DNA a key in arrest of ex-Auburn Police officer in Golden State Killer case
SACRAMENTO - Authorities believe they have caught the notorious Golden State Killer.
And he's a former Auburn Police officer, who patroled city streets for three years during the late 1970s before being fired.
Joe DeAngelo, 72, of Citrus Heights, the man now linked by the Sacramento County District Attorney’s Office to crimes by the notorious East Area Rapist, or Golden State Killer, was taken into custody early Wednesday morning in the Sacramento area.
The arrest comes more than than three decades after he is alleged to have committed 12 murders and 45 rapes. The crimes are suspected to have taken place from 1976 to 1986.
During three of those years — from August 1976 to September 1979 — DeAngelo was employed by the Auburn Police Department as an officer.
Auburn Police issued a statement after Sacramento County District Attorney Anne Marie Schubert’s announcement of the arrest today in Sacramento. It said that his employment in Auburn was terminated after the three years. News accounts of the time said the firing came after a shoplifting conviction in Sacramento County.
Auburn Police stated that before being hired in Auburn, DeAngelo had worked as an officer with the Exeter Police Department.
“Even though this case reaches four decades into the past, the city of Auburn and its police department will do everything within its power to support this investigation and any prosecution that follows,” Auburn Police Lt. Victor Pecoraro said. “We will pull out all the stops for our Sacramento-area law enforcement partners in this horrific and historic case.”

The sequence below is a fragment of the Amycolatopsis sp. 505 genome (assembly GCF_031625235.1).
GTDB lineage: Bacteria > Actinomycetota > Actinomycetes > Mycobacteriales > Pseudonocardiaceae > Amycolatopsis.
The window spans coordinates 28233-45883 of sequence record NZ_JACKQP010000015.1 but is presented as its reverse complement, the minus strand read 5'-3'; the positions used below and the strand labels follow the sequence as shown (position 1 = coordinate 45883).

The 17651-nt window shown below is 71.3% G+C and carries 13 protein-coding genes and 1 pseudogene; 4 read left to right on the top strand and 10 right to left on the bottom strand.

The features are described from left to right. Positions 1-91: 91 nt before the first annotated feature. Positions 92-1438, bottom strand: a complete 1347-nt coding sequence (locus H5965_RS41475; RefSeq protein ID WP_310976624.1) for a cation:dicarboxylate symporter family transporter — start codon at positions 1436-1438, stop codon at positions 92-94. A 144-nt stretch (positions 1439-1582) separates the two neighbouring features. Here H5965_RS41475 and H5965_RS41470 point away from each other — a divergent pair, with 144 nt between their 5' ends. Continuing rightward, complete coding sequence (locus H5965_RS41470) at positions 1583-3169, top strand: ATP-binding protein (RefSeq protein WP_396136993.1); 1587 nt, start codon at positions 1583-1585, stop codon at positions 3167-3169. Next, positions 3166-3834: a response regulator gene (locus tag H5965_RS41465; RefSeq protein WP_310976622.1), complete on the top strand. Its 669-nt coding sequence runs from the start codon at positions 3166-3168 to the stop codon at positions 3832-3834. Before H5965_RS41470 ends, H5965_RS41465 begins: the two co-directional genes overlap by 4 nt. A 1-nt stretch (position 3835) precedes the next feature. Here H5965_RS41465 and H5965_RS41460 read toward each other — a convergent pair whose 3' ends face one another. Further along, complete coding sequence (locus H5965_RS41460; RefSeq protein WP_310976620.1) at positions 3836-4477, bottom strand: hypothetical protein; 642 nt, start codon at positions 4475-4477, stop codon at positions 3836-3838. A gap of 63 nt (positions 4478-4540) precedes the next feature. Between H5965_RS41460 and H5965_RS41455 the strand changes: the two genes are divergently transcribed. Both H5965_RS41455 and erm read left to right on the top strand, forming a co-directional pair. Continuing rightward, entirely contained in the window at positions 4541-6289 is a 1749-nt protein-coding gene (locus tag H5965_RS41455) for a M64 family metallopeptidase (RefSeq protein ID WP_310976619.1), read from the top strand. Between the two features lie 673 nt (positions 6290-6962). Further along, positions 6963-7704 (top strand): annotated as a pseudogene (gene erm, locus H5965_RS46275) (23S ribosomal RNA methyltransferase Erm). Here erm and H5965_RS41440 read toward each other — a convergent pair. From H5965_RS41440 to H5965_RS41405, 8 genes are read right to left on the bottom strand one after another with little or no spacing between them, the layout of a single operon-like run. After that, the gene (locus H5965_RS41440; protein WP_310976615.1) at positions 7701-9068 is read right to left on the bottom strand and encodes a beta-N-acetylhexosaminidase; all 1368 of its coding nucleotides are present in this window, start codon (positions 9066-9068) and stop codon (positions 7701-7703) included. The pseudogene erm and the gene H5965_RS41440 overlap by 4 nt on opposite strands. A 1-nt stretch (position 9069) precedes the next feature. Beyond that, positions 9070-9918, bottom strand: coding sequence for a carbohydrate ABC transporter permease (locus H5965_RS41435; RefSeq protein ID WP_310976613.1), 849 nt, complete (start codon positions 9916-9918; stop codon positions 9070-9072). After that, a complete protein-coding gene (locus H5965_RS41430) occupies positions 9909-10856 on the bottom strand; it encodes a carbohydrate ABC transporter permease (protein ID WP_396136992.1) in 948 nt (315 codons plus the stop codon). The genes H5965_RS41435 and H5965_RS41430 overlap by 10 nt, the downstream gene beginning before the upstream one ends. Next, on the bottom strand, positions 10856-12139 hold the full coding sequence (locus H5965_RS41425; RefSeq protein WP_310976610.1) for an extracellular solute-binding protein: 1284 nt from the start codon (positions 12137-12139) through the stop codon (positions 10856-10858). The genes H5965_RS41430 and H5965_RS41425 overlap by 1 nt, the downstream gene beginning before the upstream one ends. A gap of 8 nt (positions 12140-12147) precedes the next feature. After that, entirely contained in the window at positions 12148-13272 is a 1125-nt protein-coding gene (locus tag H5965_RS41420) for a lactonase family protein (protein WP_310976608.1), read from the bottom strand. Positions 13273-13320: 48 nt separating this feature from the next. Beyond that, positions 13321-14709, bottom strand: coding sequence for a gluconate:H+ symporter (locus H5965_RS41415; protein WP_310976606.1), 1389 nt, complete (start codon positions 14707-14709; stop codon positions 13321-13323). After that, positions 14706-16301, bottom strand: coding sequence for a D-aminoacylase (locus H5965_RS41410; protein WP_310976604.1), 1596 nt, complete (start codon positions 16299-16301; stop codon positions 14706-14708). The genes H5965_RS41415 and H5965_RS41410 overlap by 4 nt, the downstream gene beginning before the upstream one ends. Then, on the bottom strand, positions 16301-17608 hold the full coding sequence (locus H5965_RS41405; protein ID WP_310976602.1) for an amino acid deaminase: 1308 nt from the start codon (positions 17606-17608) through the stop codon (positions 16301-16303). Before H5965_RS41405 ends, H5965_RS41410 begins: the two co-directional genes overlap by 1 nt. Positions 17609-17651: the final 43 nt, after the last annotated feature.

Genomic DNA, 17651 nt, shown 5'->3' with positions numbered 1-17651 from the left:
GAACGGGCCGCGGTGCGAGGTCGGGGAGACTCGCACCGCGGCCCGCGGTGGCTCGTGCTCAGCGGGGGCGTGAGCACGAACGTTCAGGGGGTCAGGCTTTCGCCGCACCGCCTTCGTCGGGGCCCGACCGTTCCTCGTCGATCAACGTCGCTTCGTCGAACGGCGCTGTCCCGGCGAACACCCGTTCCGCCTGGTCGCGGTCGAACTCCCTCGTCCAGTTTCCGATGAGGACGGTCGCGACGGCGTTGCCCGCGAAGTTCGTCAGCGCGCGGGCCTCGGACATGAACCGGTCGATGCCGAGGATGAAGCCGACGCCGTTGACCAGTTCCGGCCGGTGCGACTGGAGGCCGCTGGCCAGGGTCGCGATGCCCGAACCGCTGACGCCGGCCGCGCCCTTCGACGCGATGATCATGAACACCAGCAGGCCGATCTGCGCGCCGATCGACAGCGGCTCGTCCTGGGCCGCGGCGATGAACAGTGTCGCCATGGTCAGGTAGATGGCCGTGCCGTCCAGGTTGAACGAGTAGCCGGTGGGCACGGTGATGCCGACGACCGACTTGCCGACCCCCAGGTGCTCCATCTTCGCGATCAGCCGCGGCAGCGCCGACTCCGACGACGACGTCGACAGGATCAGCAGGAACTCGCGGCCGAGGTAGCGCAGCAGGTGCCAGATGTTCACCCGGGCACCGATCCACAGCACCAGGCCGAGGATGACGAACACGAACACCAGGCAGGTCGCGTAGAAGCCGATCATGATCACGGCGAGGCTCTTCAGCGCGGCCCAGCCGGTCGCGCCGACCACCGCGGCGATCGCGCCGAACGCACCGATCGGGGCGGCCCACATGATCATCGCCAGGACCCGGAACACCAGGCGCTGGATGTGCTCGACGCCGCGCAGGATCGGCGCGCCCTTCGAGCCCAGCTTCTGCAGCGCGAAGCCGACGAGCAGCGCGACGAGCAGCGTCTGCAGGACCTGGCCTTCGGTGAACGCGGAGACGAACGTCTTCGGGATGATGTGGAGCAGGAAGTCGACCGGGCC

DeAngelo was arrested by the Ventura County Sheriff’s Department and booked on two counts of murder into the Sacramento County Jail at 2:30 a.m., according to jail records. He is being held without bail.
Schubert attributed DNA testing at the Sacramento County crime lab as a key component in breaking the case.
“We knew we were looking for a needle in a haystack but the needle was there,” Schubert said.
The DNA evidence came in within the previous six days and investigators conducted surveillance operations to gather new samples. Sacramento County Sheriff Scott Jones said the “discarded DNA” was able to confirm “what we already knew.”
DNA was linked to several murder cases including a March 13 sexual assault and double murder in Ventura. The crimes covered by the serial murderer-rapist took place in 10 counties in Northern, Central and Southern California. The list provided by the District Attorney’s Office showed no cases from Placer County.
“Today at least brought the first step of closure for victims of these horrendous crimes,” Jones said.